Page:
Siena poll: Just 35 percent of New York voters want Cuomo to resign

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Demonstrators call on New York Gov. Andrew Cuomo to resign at a rally. | Scott Heins/Getty Images

ALBANY, N.Y. — Most New York voters are satisfied with Gov. Andrew Cuomo’s explanation of the sexual harassment allegations made against him and barely a third want him to resign, a Siena College Research Institute poll released Monday morning found.

The governor’s overall popularity has taken a hit over the past month, however. Only 43 percent of New Yorkers now view him favorably, while 45 percent view him unfavorably.

“Voters appear to be able to compartmentalize how they feel about Cuomo,” Siena spokesperson Steve Greenberg said in a statement. “While their views on him generally — favorability, job performance, re-elect — took a significant hit this month, voters’ views on Cuomo’s handling of the pandemic remain largely positive, except for his handling of nursing home death data.”

Cuomo’s numbers had already been gradually declining from the stratospheric highs they hit last spring. He’s now back around where he was before the pandemic; he polled at 44-50 favorable in a Siena poll in February 2020.

But as the governor fights back rapidly-spreading calls for him to leave office, it’s safe to assume that the numbers which will resonate the most are those finding that most voters aren’t ready for him to go.

A total of 57 percent of respondents say they’re “satisfied with the way Cuomo has addressed the allegations,” while 32 percent say they are “not satisfied.”

And 48 percent of voters think he can “effectively do his job.” That compares to 34 percent who say he “cannot.” On the resignation question, 35 percent of voters think he should leave office, 50 percent say he should not and 15 percent are undecided.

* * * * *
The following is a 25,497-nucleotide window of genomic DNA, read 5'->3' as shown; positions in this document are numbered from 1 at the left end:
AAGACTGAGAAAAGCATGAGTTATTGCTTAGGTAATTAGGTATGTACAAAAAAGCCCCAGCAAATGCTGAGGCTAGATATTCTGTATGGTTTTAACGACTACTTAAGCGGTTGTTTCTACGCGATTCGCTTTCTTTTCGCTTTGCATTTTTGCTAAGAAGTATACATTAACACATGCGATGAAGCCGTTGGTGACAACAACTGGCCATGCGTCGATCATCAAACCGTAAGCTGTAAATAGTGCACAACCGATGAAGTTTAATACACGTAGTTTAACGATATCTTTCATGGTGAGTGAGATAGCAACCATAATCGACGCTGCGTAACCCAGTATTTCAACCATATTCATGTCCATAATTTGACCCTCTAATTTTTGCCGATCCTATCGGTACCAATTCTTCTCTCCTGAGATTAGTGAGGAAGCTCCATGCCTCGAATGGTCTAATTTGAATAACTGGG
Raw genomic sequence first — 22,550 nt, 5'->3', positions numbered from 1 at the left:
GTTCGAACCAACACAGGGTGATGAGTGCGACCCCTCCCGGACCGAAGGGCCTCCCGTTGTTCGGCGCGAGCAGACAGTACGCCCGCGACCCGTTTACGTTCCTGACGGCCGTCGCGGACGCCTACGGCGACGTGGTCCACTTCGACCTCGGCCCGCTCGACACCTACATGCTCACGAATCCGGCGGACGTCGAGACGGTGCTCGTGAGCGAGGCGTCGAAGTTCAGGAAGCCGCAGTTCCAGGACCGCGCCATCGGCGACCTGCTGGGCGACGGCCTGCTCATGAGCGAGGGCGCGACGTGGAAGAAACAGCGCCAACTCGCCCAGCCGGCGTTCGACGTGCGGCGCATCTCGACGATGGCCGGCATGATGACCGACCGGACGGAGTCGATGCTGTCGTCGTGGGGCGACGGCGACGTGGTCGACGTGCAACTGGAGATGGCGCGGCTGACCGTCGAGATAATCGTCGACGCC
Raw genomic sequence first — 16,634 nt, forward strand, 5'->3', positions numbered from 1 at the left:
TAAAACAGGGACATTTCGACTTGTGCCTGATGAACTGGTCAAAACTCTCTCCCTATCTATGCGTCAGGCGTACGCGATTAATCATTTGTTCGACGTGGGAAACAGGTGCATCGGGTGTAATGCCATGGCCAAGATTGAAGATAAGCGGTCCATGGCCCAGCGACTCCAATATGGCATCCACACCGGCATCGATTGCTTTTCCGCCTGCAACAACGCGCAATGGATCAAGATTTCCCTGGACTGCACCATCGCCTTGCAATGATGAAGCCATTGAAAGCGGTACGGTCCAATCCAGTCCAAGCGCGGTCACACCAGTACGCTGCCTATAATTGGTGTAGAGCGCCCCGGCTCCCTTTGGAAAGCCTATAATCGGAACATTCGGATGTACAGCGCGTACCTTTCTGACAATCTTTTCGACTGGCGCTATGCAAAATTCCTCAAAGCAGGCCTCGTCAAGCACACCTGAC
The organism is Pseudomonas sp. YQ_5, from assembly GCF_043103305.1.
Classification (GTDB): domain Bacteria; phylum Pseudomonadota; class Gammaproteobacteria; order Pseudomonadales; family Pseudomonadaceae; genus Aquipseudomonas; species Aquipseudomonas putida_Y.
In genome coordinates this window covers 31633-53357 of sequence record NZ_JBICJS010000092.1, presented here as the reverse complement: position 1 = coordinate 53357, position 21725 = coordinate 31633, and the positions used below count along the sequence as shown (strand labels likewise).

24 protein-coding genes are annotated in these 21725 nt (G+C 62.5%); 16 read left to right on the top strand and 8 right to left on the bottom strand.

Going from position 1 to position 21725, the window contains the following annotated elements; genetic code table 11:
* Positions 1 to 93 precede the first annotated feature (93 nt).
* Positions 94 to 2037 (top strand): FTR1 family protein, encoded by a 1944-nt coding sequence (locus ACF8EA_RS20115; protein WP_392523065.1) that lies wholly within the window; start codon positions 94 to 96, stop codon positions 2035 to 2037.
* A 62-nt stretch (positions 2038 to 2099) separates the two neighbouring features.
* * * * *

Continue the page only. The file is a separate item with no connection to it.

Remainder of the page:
The poll was conducted last week, Monday through Friday, making it overlap with a surge in calls for his resignation that started with a Wednesday Times Union story detailing allegations that he groped a staffer.

Critically for Cuomo, however, only 25 percent of Democrats are calling for him to go. Democratic representatives are the ones who will ultimately need to decide if Cuomo should be impeached, and the support of the party’s primary voters are the most essential if he wants to retain any path to win a fourth term.

“Nearly two-thirds of Republicans say Cuomo should resign, however, 61 percent of Democrats and 46 percent of independents, a plurality, say he should not,” Greenberg said.

The poll isn’t that far from the findings of a Quinnipiac survey released 11 days ago, which was conducted after the harassment allegations began to dominate the public discussion. That poll found that 40 percent of voters want him to resign, while 55 percent do not.

And it’s presumably not terribly far off from the internal polling that Cuomo conducts on a regular basis. The governor has defied calls to resign by saying that “the people” still support him, and politicians should not ignore the will of their constituents.

“People know the difference between playing politics, bowing to cancel culture, and the truth,” he said on Friday. “Let the review proceed, I’m not going to resign, I was not elected by the politicians, I was elected by the people. Part of this is that I am not part of the political club.”

Siena also found that Attorney General Tish James’ popularity has hit a record high. She’s now viewed favorably by a margin of 40-14, an increase from 36-17 last month.

Lt. Gov. Kathy Hochul remains mostly unknown. She was viewed favorably by a margin of 23-14. That’s the first time Siena has asked about her popularity to a selection of general election voters.

The poll has a margin of error of 4.1 points. View the crosstabs here.

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